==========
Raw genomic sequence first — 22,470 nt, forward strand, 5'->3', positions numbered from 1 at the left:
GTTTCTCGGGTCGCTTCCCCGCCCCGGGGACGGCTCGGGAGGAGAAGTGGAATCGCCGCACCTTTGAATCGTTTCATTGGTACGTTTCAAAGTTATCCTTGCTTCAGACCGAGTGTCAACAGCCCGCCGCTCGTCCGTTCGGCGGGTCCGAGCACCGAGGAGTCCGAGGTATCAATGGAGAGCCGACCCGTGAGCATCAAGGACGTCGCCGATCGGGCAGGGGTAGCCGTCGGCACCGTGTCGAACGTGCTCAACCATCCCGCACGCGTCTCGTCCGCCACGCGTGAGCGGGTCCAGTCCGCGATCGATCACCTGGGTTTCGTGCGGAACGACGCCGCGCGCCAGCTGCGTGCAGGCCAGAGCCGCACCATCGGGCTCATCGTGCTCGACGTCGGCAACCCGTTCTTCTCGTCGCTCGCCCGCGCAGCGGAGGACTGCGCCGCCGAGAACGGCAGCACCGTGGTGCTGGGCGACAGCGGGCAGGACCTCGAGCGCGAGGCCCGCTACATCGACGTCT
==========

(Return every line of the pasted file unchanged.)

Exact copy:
Raw genomic sequence first — 22,470 nt, forward strand, 5'->3', positions numbered from 1 at the left:
GTTTCTCGGGTCGCTTCCCCGCCCCGGGGACGGCTCGGGAGGAGAAGTGGAATCGCCGCACCTTTGAATCGTTTCATTGGTACGTTTCAAAGTTATCCTTGCTTCAGACCGAGTGTCAACAGCCCGCCGCTCGTCCGTTCGGCGGGTCCGAGCACCGAGGAGTCCGAGGTATCAATGGAGAGCCGACCCGTGAGCATCAAGGACGTCGCCGATCGGGCAGGGGTAGCCGTCGGCACCGTGTCGAACGTGCTCAACCATCCCGCACGCGTCTCGTCCGCCACGCGTGAGCGGGTCCAGTCCGCGATCGATCACCTGGGTTTCGTGCGGAACGACGCCGCGCGCCAGCTGCGTGCAGGCCAGAGCCGCACCATCGGGCTCATCGTGCTCGACGTCGGCAACCCGTTCTTCTCGTCGCTCGCCCGCGCAGCGGAGGACTGCGCCGCCGAGAACGGCAGCACCGTGGTGCTGGGCGACAGCGGGCAGGACCTCGAGCGCGAGGCCCGCTACATCGACGTCT